An initiative to boost access to investment for tech startups founded by women and people from minority ethnicity backgrounds has launched today, backed by JP Morgan Chase.

Spearheaded by Capital Enterprise, a consortium including Tech Nation, Diversity VC and Your Startup, Your Story, are aiming to double the diversity of founders in London tech startups over the next two years.

The campaign aims to raise a total of $20m (£15.1m) of investment for new companies, and create 300 new tech jobs by working with over 50 venture capital firms, angel investors and tech accelerators across the capital.

Capital Enterprise's Alison Partridge, who has been named the architect of the programme, highlighted that members inside even the best performing tech accelerators in London only hold around 10 per cent women, and 20 per cent BAME founders.

Read more: PwC unites with 17 companies to create a "pipeline" for women in tech

Later this year, the consortium will also launch a high-profile showcase of stories from under-represented tech founders to illustrate available opportunities in the tech startup ecosystem.

Peter Scher, head of corporate responsibility at JP Morgan Chase said: “The technology sector is critical to Londons economy, but we must improve the diversity of the entrepreneurs that support it.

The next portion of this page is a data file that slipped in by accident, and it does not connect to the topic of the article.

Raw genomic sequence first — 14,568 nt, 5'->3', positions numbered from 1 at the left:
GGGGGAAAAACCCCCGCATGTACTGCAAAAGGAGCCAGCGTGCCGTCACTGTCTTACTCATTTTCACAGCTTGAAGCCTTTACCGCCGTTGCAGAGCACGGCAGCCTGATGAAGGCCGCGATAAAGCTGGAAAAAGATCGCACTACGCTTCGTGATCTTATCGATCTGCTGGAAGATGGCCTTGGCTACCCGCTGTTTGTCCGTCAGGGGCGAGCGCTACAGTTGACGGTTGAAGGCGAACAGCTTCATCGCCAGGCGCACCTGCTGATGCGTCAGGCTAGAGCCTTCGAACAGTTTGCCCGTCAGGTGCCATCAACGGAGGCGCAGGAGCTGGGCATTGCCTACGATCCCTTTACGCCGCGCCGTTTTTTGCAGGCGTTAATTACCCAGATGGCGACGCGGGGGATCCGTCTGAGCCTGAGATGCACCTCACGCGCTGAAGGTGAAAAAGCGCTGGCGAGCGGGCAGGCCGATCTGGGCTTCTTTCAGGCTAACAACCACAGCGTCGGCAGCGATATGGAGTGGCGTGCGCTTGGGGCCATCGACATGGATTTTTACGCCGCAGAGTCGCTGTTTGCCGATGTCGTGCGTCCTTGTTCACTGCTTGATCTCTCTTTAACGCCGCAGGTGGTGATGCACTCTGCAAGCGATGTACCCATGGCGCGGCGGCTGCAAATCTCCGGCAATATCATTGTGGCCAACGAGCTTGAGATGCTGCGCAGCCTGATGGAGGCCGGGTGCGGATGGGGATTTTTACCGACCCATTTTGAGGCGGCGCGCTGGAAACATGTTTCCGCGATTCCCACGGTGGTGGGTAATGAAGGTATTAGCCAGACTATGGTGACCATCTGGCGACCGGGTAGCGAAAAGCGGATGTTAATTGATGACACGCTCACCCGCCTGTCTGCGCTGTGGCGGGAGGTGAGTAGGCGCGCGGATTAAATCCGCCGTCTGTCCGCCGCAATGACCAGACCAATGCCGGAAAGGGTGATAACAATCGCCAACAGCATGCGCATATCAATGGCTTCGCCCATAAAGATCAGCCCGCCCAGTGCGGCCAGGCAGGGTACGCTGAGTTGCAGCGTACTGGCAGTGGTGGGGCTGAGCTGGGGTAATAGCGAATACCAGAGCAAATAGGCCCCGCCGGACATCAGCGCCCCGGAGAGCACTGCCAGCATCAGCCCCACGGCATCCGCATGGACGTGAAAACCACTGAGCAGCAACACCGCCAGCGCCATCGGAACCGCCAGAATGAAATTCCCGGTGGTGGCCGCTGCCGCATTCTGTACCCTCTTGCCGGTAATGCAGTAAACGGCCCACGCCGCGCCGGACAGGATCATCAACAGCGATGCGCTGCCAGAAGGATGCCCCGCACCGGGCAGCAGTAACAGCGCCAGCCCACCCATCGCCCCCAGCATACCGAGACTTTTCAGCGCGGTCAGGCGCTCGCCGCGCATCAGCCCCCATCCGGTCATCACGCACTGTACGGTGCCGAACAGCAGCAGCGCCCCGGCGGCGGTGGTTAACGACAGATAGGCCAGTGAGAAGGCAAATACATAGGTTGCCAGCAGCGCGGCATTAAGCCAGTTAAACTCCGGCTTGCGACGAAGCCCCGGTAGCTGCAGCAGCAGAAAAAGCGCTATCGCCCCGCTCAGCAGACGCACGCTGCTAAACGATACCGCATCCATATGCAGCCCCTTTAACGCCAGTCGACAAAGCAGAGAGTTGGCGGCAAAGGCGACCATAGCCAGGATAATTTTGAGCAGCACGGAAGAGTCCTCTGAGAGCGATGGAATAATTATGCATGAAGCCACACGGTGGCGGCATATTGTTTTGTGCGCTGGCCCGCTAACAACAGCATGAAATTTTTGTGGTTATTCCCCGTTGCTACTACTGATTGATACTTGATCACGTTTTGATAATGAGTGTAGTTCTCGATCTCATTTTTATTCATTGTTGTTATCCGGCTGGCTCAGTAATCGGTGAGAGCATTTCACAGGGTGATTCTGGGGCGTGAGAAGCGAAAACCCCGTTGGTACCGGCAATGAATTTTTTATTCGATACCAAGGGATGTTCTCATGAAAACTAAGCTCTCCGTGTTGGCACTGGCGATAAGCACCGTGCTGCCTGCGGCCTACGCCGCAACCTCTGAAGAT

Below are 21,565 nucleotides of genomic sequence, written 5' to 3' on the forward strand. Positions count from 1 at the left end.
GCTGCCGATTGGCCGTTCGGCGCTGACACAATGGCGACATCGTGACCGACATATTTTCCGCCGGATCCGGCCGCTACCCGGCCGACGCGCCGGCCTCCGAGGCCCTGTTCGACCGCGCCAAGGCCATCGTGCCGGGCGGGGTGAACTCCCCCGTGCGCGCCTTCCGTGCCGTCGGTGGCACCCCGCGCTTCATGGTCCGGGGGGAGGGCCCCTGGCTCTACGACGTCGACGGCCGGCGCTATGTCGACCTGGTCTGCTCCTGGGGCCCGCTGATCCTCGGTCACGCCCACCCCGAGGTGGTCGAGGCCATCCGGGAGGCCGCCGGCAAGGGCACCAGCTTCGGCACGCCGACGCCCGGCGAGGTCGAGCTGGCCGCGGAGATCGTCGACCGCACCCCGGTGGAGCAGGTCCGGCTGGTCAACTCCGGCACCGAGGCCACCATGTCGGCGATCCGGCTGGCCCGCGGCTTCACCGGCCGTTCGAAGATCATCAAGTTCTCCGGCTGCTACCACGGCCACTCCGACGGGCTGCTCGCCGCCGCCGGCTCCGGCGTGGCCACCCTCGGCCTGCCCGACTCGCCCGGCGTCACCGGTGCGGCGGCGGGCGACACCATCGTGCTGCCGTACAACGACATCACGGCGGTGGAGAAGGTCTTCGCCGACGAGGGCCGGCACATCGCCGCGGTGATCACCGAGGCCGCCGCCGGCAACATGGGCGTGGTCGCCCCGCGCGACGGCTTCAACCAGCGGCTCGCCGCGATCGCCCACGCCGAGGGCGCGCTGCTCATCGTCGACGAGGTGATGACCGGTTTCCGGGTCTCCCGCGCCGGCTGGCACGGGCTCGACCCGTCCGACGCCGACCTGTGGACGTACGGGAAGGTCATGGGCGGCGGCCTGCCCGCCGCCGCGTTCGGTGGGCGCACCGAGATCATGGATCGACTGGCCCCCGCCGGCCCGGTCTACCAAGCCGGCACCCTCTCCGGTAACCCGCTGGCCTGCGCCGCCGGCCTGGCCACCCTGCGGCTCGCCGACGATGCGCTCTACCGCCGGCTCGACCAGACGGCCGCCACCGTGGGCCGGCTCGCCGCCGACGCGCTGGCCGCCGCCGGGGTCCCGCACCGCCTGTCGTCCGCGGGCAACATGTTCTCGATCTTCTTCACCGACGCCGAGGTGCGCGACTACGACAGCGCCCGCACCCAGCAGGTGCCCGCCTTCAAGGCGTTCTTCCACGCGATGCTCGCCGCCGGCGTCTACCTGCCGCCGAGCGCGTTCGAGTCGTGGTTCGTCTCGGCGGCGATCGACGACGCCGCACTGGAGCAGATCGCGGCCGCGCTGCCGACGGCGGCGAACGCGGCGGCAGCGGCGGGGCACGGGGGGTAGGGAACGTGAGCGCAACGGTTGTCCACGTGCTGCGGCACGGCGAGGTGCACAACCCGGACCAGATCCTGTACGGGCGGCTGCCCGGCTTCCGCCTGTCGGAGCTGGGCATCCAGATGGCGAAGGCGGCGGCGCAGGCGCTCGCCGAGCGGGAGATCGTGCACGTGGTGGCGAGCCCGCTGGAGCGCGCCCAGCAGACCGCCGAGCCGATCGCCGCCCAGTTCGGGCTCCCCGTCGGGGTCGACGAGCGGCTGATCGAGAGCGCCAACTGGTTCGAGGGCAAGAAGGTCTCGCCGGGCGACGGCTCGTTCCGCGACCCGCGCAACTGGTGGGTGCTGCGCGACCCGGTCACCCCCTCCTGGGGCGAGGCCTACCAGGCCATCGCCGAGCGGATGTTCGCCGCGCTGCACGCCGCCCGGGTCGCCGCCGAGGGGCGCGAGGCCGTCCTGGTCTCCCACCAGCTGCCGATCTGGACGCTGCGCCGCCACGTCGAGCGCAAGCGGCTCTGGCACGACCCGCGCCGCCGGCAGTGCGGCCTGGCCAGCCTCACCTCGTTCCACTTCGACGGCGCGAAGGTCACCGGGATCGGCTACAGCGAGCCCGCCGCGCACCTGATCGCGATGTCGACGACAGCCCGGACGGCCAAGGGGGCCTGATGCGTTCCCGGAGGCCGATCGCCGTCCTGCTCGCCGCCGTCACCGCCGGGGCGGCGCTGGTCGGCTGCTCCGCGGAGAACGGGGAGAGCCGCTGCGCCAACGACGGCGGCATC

“Fostering diversity can drive technology innovation, creativity and productivity and create inclusive economic growth. Our investment with Capital Enterprise will give minority and female technology founders, especially in East London, a chance to move up the economic ladder as they start and grow their businesses.”

The news comes as Tech Nation opened applications for its fintech programme last week, as part of HM Treasury's 2018 fintech strategy. The accelerator programme has given birth to some of the biggest names in fintech since it began, including the likes of Zopa, Transferwise, Monzo and Trussle.

Read more: The UK has been crowned the tech unicorn capital of Europe

Recent data from the first ever diversity audit of the UK technology sector, organised by Colorintech, showed that only four people on the board of the UK's top 16 technology companies were ethnic minorities, out of a total of 152 board members. Furthermore, only one of those four was a woman.

“There has never been a more important time for Britain to define itself within a bigger picture,” said Tech Nation's COO, MB Christie.

“To compete on the global stage and attract the best talent, our tech sector must take up the banner of inclusion and diversity. Tech Nation is proud to be taking part in this important initiative to support women and under-represented groups access pathways to careers and futures in tech.

“We are looking forward to working with our partners to make sure that the UK tech sector creates opportunities for everyone – regardless of gender, ethnicity, age or disability.”

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